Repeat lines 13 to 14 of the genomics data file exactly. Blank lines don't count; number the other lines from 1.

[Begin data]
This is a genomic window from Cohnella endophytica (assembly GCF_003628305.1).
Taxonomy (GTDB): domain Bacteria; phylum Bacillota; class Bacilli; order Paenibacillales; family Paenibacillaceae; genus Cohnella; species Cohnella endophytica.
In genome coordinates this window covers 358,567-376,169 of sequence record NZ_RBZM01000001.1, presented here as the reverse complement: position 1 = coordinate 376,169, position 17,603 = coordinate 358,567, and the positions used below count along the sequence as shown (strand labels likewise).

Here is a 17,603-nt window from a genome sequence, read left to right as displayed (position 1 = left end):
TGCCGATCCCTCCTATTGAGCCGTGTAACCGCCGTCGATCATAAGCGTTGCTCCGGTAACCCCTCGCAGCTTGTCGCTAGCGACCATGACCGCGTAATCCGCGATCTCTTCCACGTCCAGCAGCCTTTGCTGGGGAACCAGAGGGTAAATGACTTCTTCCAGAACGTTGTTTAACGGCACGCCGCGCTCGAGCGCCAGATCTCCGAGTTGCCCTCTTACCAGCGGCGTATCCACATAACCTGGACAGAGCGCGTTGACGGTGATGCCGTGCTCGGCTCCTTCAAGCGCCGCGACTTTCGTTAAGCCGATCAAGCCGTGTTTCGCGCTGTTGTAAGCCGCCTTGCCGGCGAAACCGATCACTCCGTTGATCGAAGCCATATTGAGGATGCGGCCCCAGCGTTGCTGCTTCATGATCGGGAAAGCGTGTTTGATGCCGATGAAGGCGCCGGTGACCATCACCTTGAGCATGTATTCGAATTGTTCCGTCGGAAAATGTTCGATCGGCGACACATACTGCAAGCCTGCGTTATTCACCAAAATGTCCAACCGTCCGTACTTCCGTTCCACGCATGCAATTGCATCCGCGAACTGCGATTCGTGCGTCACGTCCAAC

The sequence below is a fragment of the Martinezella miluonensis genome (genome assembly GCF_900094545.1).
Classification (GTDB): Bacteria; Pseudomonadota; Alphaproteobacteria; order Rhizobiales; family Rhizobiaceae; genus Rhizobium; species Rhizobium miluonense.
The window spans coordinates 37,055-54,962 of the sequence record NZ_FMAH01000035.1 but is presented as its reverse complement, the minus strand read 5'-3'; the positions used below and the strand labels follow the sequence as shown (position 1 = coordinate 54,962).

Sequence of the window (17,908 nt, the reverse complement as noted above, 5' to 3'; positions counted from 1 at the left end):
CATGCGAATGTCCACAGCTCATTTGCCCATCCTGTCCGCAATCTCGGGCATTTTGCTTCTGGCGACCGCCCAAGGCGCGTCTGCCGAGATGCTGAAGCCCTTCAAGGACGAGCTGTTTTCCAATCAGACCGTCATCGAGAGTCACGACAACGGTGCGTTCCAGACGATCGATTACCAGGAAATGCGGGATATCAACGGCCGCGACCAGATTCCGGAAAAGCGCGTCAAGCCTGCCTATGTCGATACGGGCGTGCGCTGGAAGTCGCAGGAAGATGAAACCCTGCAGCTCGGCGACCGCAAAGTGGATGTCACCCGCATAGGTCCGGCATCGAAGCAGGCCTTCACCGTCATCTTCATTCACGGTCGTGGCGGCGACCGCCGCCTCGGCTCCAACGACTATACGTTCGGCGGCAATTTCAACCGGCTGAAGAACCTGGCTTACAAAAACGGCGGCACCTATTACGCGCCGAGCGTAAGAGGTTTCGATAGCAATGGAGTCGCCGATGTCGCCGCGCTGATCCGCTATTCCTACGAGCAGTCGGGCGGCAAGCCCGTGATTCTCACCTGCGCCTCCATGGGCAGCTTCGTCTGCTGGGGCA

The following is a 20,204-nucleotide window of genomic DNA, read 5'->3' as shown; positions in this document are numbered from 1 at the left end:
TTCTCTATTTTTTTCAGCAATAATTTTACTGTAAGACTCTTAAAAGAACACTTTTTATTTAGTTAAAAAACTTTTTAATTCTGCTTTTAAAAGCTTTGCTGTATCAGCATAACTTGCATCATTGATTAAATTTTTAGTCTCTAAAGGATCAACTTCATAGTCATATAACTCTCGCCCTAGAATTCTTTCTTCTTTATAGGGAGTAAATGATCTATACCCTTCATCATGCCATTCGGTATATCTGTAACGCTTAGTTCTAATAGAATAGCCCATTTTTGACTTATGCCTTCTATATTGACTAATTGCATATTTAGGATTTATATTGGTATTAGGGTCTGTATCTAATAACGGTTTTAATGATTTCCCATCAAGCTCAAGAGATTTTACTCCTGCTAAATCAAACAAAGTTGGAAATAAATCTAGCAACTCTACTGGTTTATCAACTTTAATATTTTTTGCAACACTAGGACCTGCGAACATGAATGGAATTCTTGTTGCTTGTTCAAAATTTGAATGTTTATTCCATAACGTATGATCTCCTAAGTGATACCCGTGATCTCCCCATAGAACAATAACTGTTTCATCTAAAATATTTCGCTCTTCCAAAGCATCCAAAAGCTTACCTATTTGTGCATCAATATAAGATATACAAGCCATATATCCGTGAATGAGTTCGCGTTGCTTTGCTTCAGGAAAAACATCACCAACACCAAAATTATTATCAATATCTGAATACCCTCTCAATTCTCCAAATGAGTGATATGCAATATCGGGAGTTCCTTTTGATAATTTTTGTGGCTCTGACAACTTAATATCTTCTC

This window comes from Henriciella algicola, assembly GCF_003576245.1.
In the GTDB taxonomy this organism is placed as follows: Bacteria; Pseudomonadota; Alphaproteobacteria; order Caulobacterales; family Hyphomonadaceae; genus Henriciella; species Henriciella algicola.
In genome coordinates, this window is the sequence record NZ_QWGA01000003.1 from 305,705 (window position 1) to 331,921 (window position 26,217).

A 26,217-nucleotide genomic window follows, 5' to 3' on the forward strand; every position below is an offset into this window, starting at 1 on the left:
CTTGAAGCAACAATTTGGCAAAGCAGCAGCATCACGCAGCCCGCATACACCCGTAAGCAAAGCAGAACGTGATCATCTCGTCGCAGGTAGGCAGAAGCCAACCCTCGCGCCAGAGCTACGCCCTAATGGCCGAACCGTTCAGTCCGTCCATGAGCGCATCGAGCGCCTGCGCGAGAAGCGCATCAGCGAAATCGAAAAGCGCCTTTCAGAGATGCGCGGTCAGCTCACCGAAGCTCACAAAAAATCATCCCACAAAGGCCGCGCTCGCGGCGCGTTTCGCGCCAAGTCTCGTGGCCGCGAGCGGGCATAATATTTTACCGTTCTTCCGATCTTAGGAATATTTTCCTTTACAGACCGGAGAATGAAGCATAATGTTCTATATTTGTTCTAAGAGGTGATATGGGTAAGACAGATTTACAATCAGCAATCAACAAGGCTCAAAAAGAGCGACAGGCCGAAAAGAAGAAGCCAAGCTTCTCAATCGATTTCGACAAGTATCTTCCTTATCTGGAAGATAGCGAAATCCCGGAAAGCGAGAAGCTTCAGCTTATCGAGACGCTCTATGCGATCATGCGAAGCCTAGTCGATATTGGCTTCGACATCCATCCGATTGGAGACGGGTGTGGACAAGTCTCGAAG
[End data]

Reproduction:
This window comes from Henriciella algicola, assembly GCF_003576245.1.
In the GTDB taxonomy this organism is placed as follows: Bacteria; Pseudomonadota; Alphaproteobacteria; order Caulobacterales; family Hyphomonadaceae; genus Henriciella; species Henriciella algicola.